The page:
by David Gorman
In our recent Opal Quarterly Showcase, I was delighted to host a conversation with Target’s Kelsey Dahlager. As a senior manager on their enterprise social team, Kelsey oversees reporting and tooling, and champions process improvement—including helping Target ensure that every piece of social content that goes out into the world is organized within Opal. With thousands of Opal moments every year, that’s no small feat!
Read on for the first post of our two-part Q&A, with real-world examples of how Kelsey and her colleagues combine technology and process to ensure Target customers experience one cohesive brand across every social channel. (Some answers have been edited for length and clarity.)
Q: Thanks so much for joining us today. Can you start by introducing yourself and talking a little bit about your role at Target?
A: Glad to be here! I sit on our enterprise social team, and am our Senior Manager of Social Performance and Capabilities. That’s kind of a mouthful, but to break it down, I own our reporting processes and a small team of analysts. I’m also in charge of our tool suite and general process improvement, such as trying to streamline our workflows. I think my boss would say that my job is to try to make everybody else’s life easier.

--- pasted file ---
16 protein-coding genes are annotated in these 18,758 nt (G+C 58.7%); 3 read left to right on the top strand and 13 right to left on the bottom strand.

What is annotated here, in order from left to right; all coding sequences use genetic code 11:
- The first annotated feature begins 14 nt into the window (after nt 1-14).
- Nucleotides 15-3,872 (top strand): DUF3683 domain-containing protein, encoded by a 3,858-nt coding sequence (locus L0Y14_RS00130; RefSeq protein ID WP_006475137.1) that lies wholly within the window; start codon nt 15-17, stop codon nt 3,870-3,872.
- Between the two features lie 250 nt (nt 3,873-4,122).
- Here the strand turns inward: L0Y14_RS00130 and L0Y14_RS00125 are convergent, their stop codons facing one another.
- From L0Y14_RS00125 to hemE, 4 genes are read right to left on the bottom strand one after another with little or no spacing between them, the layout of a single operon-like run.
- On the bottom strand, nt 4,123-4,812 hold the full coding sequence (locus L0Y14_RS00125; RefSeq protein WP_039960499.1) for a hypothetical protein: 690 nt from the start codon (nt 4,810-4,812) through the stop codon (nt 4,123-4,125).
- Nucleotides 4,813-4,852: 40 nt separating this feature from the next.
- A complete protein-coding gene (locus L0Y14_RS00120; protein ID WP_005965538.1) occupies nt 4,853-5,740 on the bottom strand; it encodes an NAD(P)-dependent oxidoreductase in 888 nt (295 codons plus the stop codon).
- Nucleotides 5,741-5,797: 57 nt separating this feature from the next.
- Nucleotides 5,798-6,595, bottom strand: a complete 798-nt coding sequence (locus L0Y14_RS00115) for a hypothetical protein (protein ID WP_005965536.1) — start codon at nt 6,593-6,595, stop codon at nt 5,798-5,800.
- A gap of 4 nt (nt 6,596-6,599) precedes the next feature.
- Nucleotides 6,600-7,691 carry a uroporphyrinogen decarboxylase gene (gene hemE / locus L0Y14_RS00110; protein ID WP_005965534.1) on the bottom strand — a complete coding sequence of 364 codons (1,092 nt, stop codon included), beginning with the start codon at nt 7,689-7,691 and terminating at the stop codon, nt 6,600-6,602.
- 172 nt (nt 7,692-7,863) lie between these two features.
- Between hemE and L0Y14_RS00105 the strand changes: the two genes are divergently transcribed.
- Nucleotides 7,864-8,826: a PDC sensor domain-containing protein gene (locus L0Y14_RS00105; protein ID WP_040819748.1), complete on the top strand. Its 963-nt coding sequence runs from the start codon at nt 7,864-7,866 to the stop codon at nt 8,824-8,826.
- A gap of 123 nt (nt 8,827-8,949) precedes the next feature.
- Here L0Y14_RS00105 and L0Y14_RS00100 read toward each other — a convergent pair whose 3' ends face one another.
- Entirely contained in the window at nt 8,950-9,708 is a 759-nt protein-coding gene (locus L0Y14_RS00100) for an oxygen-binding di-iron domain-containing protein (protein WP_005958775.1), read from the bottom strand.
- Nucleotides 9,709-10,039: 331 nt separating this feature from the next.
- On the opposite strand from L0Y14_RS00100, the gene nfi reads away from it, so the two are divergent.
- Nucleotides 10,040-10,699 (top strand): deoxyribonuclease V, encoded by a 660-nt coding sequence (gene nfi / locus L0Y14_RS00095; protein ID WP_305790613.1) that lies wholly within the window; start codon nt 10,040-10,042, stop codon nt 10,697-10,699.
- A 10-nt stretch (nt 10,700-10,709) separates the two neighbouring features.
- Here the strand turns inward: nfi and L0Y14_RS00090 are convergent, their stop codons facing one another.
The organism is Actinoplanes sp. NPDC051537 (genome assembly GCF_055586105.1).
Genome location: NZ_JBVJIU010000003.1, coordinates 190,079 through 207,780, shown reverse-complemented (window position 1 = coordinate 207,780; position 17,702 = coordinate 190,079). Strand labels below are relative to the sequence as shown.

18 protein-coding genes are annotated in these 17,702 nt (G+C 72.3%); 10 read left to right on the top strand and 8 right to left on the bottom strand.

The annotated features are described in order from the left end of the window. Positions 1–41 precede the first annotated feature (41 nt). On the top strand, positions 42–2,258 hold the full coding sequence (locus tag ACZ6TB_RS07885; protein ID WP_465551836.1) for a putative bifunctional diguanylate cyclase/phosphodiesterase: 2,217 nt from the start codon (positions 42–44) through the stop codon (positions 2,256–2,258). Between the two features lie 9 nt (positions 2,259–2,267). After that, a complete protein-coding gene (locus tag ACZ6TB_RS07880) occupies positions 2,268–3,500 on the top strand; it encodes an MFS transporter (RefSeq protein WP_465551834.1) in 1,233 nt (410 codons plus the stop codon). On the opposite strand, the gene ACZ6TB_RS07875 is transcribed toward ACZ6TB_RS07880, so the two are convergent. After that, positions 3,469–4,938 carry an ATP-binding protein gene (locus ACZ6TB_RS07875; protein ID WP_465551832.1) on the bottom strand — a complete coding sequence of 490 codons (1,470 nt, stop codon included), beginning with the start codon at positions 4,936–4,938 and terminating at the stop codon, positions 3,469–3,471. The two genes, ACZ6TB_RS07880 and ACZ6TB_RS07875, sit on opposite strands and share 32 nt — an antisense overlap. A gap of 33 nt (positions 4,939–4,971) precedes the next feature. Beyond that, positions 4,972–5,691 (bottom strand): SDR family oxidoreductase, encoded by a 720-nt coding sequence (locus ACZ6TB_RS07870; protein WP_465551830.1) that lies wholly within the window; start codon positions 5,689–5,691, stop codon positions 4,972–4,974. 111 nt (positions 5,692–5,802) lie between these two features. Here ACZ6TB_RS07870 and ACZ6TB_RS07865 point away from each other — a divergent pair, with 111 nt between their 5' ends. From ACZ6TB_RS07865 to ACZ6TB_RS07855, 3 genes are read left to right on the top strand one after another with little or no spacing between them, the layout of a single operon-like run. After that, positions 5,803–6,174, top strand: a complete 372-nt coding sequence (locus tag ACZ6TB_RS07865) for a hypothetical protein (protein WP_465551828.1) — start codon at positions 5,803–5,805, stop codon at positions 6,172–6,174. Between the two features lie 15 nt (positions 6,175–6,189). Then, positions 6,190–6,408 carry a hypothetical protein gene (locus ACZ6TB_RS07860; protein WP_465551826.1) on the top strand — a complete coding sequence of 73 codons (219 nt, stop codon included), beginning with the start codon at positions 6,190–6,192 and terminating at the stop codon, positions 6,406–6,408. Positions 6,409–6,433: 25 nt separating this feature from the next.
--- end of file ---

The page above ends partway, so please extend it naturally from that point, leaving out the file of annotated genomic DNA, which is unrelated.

Q: What’s your north star for using Opal at Target? How do you look to put it to use?
A: It’s definitely evolved over time, since Target has been an Opal customer for five or six years. We’re Opal OG’s at this point, which feels good. But originally, Opal was brought on as a platform that would help us increase visibility and break down fences between all the Target teams that live and play in the social space.
As you can imagine, in a place as big as Target, it’s not only our enterprise social team that’s producing social content on behalf of Target—it’s our in-house media agency, our recruitment marketing team, our communications team, and so on. We have several channels, and it’s not always one team at the wheel for each of those channels, so Opal was brought on as a platform that would help us increase that visibility.
If you think about it, our Target guests [Target’s preferred term for their customers] don’t care what Target team produced the content that they’re seeing—they just know one Target. So if we’re putting different messages with different strategies and different priorities out in the world, we run the risk of looking almost disjointed at times.
Opal has really helped us cut down on being 10 different Targets when we show up in that social space. That increased visibility has really helped in terms of calling out and fixing brand safety issues before content goes live, as well as sharing best practices pertaining to creative or language we use. I think it just leads to a more cohesive Target on social.
Q: That’s awesome to hear—and thank you for being an Opal OG! I’m curious, with that cohesiveness delivering an experience for your guests that does feel like one Target, I’d imagine that also creates some peace of mind internally?
A: For sure. No one person in our Opal touches every piece of content, because as I said, we have content flowing in from all corners of Target. But just that visibility across the fence to see what other teams are doing does help us all sleep a bit better at night.